The Cuba Five began as another emiLy side project, though the band really came into its own following the breakup of emiLy. I had a bunch of songs written which I never got to do with Spoonfed, so I started a new band. Chris C. (who also played in The Whiteout, Regular Size Monsters, and Ely Parker & the CIAs) played drums, and Brian G. (from decaf) was the original bassist. The band started in spring of 1996, and played a handful of shows in this format. Brian graduated that May, and Mike L. (from emiLy, The Mad Dogs, and a lot of other bands) took over on bass. The Cuba Five was around until March of 1997, when Chris moved across the country in mid March. He announced this on a weekend, we practiced on that Monday, recorded Tuesday and Wednesday, and played a final show on Thursday.
The album was recorded at Clifford the Big Red House by Ron G., at the beginning of a spring which featured at least four bands recording in the same basement (Obstruction, The Mad Dogs, and Cod in Salsa being three of the others).
The band name (occasionally misheard as "the cube of five") comes from the following historical bit: In 1872, seven Irish political prisoners were freed from jail on the condition that they leave Ireland and never return. Five of them sailed to New York on the steamship Cuba, where they were warmly welcomed by the Irish immigrant community and nicknamed 'The Cuba Five'. One of them, Jeremiah O'Donovan Rossa, earned the nickname "Dynamite Ro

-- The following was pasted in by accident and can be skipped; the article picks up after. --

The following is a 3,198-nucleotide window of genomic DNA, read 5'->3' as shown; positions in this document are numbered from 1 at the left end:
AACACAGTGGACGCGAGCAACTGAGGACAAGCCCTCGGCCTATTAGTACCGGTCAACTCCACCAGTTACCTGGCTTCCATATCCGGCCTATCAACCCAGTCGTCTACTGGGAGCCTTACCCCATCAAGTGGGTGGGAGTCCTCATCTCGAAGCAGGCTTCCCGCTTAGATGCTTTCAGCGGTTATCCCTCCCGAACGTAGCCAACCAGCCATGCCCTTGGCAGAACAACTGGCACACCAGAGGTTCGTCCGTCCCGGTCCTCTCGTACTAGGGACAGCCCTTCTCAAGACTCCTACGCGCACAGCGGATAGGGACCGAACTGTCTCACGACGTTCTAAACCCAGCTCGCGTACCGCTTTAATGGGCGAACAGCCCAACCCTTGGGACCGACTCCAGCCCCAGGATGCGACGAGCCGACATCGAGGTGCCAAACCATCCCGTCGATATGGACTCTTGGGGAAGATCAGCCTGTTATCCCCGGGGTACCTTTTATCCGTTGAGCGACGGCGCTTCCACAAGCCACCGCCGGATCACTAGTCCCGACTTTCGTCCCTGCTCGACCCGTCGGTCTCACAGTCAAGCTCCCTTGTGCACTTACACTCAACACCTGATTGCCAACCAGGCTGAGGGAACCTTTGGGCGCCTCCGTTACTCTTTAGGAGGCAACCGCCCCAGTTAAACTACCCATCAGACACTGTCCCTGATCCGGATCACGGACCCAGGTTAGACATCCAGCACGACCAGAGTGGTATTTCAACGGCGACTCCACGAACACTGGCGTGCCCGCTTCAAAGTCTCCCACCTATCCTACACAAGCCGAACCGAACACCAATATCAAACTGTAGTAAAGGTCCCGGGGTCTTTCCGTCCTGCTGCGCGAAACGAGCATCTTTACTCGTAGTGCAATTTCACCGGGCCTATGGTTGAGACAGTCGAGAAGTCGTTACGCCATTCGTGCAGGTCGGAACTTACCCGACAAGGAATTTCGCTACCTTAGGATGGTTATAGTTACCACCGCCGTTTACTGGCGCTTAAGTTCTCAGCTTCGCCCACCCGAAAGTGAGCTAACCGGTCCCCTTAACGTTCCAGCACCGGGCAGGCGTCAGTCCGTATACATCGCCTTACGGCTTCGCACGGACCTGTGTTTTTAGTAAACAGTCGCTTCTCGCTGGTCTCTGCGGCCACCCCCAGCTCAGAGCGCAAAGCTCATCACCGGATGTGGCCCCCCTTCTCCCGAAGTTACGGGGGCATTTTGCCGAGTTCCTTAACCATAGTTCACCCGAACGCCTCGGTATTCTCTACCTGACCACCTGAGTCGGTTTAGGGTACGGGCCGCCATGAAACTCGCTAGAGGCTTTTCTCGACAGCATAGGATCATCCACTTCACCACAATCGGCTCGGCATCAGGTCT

ssa" (hence the song name) for his advocation of using bombing as a tactic to promote the cause of Irish independence. His granddaughter, Rosemary, is pictured on the cover of the tape at age 2. Rosemary is my grandmother.
As far as the music goes, I remember it being reviewed by a friend of ours in the ND campus newspaper. He said how you could hear Billy Bragg, Jawbreaker, and (most of all, in my opinion) Unwound. I can't argue with this. I think the strengths of the album are the instrumental tracks. "Beta Decay" once had lyrics, but they were tossed and we kept only the title. The song has a sample from the movie Swimming With Sharks, while "Dynamite Rossa" samples Walking & Talking, and "At Long Last Arriving" has a couple samples from rumblefish which get largely drowned out by guitar. Our sampling technique was quite primitive: hold a hand-held tape recorder in front of the television while the desired bit is playing. The title of "Saroyan" refers to the author William Saroyan, whose short story "Am I Your World?" provides both lyrics for part of the song and the title for the album. It's not an easy story to find, but it's worth reading if you get the chance. "Homesick" is worth skipping. Seriously. "Nation of Uselessness" was sited as the single bright point of the album in the HeartattaCk review, which was pretty vicious otherwise. People said "Does This Answer Your Question?" shamelessly riffed on Billy Bragg, but I always thought it was much more of a Chisel ripoff.
The second best complement I got about this album was having a friend of mine tell me that he and another friend were playing video games one day and the other guy started humming something. When he asked what he was humming, the guy started singing "Young American Skateboard Disaster".
The best complement I got about this tape was unexpectedly hearing it playing on the stereo in a friend's car. Because while it's cool to hear people say "Hey, I like your band", nothing beats knowing they're actively listening to it.
The Cuba Five on MySpace